Perhaps the biggest change to the new iPhone 7 is the way Apple uses haptic feedback across the system. It is uncanny and it changes the experience in an intangible yet palpable way. The feedback now can be felt across a bunch of system apps, so while scrolling on the alarm clock the phone will gently nudge you. The haptics engage in a dramatic way when the phone rings and you get a message ensuring that you’re unlikely to miss anything. Heck, the vibrations are enough to wake me up from deep sleep. Overall, touch response feels more real and perhaps that’s the reason Apple calls this 3D Touch.
Apple claims that these new iPhones get the best cameras it has ever installed on a phone. That was to be expected, but what’s important is that Apple has more or less ended the deficit it had with Samsung. On some accounts the iPhone 7’s 12-megapixel camera has it all and a bit more than what the Galaxy S7 offers.
In specialised areas, Apple certainly has the better offering - for shooting live photos, 4K video, Panoramas and slow-motion video.
Like always, this camera is wicked fast at locking focus and shooting. It is dead simple to use and for most users will be the best photography tool they'd have. With the new 12-megapixel shooter Apple is able to take twin shots and fuse the images together using machine learning and improve image quality. There’s also an optical stabiliser, a f/1.8 aperture and a flicker sensor. Apple’s processor also helps the phone capture better shots.
The end result being bright and vivid pictures in daylight just like the iPhone 6S, but better. The colours look more natural, the level of detail also more and the wide aperture helps in bringing in more blur on the background. In low-light, there are huge gains. Apple has caught up with the Galaxy S7.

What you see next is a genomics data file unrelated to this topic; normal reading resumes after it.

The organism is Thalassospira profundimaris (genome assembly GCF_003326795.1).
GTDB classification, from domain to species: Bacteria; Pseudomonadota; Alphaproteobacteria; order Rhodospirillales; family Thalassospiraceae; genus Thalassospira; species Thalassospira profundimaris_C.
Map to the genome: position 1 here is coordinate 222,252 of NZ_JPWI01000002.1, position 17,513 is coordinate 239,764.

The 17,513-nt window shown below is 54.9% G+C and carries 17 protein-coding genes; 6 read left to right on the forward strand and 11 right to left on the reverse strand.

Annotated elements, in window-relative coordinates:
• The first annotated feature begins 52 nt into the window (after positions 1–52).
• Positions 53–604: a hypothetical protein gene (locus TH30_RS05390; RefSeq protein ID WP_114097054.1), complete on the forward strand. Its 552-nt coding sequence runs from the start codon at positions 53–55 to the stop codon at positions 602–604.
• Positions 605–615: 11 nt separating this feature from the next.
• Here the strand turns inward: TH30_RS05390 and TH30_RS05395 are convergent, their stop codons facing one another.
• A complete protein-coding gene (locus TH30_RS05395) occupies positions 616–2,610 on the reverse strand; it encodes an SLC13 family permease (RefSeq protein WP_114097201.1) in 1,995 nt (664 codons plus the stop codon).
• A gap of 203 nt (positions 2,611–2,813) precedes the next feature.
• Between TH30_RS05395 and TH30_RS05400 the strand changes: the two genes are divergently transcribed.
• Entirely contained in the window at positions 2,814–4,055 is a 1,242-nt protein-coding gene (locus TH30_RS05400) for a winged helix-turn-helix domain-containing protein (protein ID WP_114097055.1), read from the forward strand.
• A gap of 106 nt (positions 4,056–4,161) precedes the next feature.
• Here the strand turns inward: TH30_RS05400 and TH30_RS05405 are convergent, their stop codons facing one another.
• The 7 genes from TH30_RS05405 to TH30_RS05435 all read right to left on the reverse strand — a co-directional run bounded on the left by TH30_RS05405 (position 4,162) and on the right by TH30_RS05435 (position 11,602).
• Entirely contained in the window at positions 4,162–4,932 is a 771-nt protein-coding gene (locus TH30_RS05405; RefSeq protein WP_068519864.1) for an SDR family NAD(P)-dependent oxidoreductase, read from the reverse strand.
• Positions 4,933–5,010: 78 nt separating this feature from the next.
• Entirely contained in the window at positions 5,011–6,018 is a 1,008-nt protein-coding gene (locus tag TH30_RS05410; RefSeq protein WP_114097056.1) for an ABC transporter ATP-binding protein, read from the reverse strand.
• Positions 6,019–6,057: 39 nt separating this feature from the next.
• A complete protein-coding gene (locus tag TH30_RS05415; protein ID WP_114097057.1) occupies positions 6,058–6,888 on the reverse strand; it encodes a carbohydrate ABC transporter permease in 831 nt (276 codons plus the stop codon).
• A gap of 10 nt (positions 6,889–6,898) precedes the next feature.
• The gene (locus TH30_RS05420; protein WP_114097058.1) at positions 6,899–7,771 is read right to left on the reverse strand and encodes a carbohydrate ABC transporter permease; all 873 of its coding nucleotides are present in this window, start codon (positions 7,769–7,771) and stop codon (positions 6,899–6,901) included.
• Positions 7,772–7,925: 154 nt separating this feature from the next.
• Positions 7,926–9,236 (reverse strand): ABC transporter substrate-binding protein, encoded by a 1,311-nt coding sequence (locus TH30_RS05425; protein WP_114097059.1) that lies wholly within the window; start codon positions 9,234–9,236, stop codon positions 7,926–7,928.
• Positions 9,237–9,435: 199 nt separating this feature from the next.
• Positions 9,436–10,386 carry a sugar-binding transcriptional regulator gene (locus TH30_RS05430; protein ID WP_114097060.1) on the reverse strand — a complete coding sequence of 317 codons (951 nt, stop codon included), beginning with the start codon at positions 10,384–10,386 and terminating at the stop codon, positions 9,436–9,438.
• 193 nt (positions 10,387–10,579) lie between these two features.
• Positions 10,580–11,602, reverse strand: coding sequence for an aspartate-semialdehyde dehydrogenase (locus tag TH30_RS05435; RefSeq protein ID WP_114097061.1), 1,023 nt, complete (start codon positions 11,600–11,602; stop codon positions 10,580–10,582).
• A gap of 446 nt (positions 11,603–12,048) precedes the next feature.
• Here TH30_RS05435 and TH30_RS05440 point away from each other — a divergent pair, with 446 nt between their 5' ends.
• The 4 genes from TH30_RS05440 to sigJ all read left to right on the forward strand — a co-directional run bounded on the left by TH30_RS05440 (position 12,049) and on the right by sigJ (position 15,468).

As Apple guns for more natural results, you don’t get an overly bright shot which looks unnatural. The iPhone 7 tries to produce true to life shots with minimal processing. It can also shoot now in RAW which will help photo enthusiasts to accrue more out of their images.
Optical stabilisation also helps the iPhone 7 capture better video which is more stable and can absorb more light. Even though the phone records audio in mono, the quality of the audio even in loud environments is commendable and one of the best I have ever seen from a phone.
Another new facet of the new camera is that it now shoots photos in wide-colour and displays them on the wide colour 4.7-inch HD display on the device. The pictures and videos taken look really good and if you're the type of person who takes a lot of photos with a flash the new four LED flash on the phone does improve things further.
Even the selfie camera has improved. There’s a new 7-megapixel snapper on the front which also gets a retina flash, which basically allows the screen to light up like a flash. Unfortunately, Apple hasn't added a wide-angle lens which is a pity but whenever engaged it took great selfies.
Apple hasn't increased the display resolution but it has added a wide colour gamut which is of cinema quality. Basically, you get the most vibrant colours that you’d imagine on a mobile LCD display. Brightness has also been improved making sure that the phone is very usable under extreme sunlight. The folks at Display Mate also claim the same.
The new display is also more efficient and when combined with the larger battery on the iPhone 7 , it can deliver up 2 hours of extra battery life as per the company. In usage, I found that the gains were more dramatic as compared to my older iPhone 6S and SE. I was managing at least 3-4 hours of extra battery life which resulted in about 12-13 hours of use that too with heavy usage.